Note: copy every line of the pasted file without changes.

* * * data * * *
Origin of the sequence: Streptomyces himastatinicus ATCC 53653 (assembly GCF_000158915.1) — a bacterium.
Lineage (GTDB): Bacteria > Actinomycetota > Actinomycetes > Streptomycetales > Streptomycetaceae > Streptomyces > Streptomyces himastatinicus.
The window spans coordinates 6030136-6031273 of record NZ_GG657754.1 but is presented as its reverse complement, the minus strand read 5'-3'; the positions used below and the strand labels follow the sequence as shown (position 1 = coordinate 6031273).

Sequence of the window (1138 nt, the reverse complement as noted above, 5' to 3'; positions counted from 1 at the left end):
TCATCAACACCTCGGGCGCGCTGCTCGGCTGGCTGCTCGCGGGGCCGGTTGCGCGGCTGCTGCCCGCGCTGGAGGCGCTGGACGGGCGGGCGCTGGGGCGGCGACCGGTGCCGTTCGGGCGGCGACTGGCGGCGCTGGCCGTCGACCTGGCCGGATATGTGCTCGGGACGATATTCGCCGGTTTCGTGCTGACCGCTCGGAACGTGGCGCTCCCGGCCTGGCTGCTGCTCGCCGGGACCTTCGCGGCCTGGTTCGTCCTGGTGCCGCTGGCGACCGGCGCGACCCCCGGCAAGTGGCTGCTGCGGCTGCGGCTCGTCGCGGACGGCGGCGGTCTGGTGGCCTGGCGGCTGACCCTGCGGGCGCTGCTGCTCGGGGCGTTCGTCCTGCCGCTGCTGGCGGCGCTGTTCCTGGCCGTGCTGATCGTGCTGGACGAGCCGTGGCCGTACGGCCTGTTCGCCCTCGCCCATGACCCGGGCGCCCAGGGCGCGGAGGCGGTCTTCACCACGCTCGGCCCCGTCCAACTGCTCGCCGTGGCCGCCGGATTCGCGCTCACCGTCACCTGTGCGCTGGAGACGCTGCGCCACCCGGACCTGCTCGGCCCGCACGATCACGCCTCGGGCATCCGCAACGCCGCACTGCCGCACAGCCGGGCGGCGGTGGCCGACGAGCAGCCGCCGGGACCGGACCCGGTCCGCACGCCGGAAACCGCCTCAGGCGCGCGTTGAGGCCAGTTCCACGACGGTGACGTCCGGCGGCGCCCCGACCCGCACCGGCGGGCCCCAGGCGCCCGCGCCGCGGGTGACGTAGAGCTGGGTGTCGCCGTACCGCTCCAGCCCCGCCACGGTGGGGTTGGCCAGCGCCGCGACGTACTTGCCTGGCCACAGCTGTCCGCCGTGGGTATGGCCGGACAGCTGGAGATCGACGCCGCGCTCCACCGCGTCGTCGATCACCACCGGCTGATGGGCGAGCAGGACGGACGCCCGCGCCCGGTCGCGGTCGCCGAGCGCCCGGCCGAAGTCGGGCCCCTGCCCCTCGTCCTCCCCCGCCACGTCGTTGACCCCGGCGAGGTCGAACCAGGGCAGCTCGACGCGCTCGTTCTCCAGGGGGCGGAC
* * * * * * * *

Origin of the sequence: Streptomyces himastatinicus ATCC 53653 (assembly GCF_000158915.1) — a bacterium.
Lineage (GTDB): Bacteria > Actinomycetota > Actinomycetes > Streptomycetales > Streptomycetaceae > Streptomyces > Streptomyces himastatinicus.
The window spans coordinates 6030136-6031273 of record NZ_GG657754.1 but is presented as its reverse complement, the minus strand read 5'-3'; the positions used below and the strand labels follow the sequence as shown (position 1 = coordinate 6031273).

Sequence of the window (1138 nt, the reverse complement as noted above, 5' to 3'; positions counted from 1 at the left end):
TCATCAACACCTCGGGCGCGCTGCTCGGCTGGCTGCTCGCGGGGCCGGTTGCGCGGCTGCTGCCCGCGCTGGAGGCGCTGGACGGGCGGGCGCTGGGGCGGCGACCGGTGCCGTTCGGGCGGCGACTGGCGGCGCTGGCCGTCGACCTGGCCGGATATGTGCTCGGGACGATATTCGCCGGTTTCGTGCTGACCGCTCGGAACGTGGCGCTCCCGGCCTGGCTGCTGCTCGCCGGGACCTTCGCGGCCTGGTTCGTCCTGGTGCCGCTGGCGACCGGCGCGACCCCCGGCAAGTGGCTGCTGCGGCTGCGGCTCGTCGCGGACGGCGGCGGTCTGGTGGCCTGGCGGCTGACCCTGCGGGCGCTGCTGCTCGGGGCGTTCGTCCTGCCGCTGCTGGCGGCGCTGTTCCTGGCCGTGCTGATCGTGCTGGACGAGCCGTGGCCGTACGGCCTGTTCGCCCTCGCCCATGACCCGGGCGCCCAGGGCGCGGAGGCGGTCTTCACCACGCTCGGCCCCGTCCAACTGCTCGCCGTGGCCGCCGGATTCGCGCTCACCGTCACCTGTGCGCTGGAGACGCTGCGCCACCCGGACCTGCTCGGCCCGCACGATCACGCCTCGGGCATCCGCAACGCCGCACTGCCGCACAGCCGGGCGGCGGTGGCCGACGAGCAGCCGCCGGGACCGGACCCGGTCCGCACGCCGGAAACCGCCTCAGGCGCGCGTTGAGGCCAGTTCCACGACGGTGACGTCCGGCGGCGCCCCGACCCGCACCGGCGGGCCCCAGGCGCCCGCGCCGCGGGTGACGTAGAGCTGGGTGTCGCCGTACCGCTCCAGCCCCGCCACGGTGGGGTTGGCCAGCGCCGCGACGTACTTGCCTGGCCACAGCTGTCCGCCGTGGGTATGGCCGGACAGCTGGAGATCGACGCCGCGCTCCACCGCGTCGTCGATCACCACCGGCTGATGGGCGAGCAGGACGGACGCCCGCGCCCGGTCGCGGTCGCCGAGCGCCCGGCCGAAGTCGGGCCCCTGCCCCTCGTCCTCCCCCGCCACGTCGTTGACCCCGGCGAGGTCGAACCAGGGCAGCTCGACGCGCTCGTTCTCCAGGGGGCGGAC